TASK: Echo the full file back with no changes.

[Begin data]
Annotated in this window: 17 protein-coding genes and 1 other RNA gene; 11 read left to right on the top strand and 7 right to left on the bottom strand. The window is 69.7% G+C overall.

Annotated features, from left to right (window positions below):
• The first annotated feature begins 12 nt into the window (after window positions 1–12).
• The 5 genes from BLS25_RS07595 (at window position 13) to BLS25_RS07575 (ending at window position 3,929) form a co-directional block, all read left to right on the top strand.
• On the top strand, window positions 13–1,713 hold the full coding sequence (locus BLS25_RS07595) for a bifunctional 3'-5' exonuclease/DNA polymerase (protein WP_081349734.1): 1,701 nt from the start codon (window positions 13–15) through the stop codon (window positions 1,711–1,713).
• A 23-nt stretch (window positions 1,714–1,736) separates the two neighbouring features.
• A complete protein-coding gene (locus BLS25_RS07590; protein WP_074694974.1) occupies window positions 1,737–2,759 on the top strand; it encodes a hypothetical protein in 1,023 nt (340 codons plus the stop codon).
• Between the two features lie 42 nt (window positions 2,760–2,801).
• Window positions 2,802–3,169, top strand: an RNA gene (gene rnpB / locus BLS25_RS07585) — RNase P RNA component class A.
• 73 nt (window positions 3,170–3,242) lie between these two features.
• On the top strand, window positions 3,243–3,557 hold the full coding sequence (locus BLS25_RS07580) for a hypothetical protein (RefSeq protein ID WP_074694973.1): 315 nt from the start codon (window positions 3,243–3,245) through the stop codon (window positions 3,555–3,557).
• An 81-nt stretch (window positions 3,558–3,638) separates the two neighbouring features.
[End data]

Annotated in this window: 17 protein-coding genes and 1 other RNA gene; 11 read left to right on the top strand and 7 right to left on the bottom strand. The window is 69.7% G+C overall.

Annotated features, from left to right (window positions below):
• The first annotated feature begins 12 nt into the window (after window positions 1–12).
• The 5 genes from BLS25_RS07595 (at window position 13) to BLS25_RS07575 (ending at window position 3,929) form a co-directional block, all read left to right on the top strand.
• On the top strand, window positions 13–1,713 hold the full coding sequence (locus BLS25_RS07595) for a bifunctional 3'-5' exonuclease/DNA polymerase (protein WP_081349734.1): 1,701 nt from the start codon (window positions 13–15) through the stop codon (window positions 1,711–1,713).
• A 23-nt stretch (window positions 1,714–1,736) separates the two neighbouring features.
• A complete protein-coding gene (locus BLS25_RS07590; protein WP_074694974.1) occupies window positions 1,737–2,759 on the top strand; it encodes a hypothetical protein in 1,023 nt (340 codons plus the stop codon).
• Between the two features lie 42 nt (window positions 2,760–2,801).
• Window positions 2,802–3,169, top strand: an RNA gene (gene rnpB / locus BLS25_RS07585) — RNase P RNA component class A.
• 73 nt (window positions 3,170–3,242) lie between these two features.
• On the top strand, window positions 3,243–3,557 hold the full coding sequence (locus BLS25_RS07580) for a hypothetical protein (RefSeq protein ID WP_074694973.1): 315 nt from the start codon (window positions 3,243–3,245) through the stop codon (window positions 3,555–3,557).
• An 81-nt stretch (window positions 3,558–3,638) separates the two neighbouring features.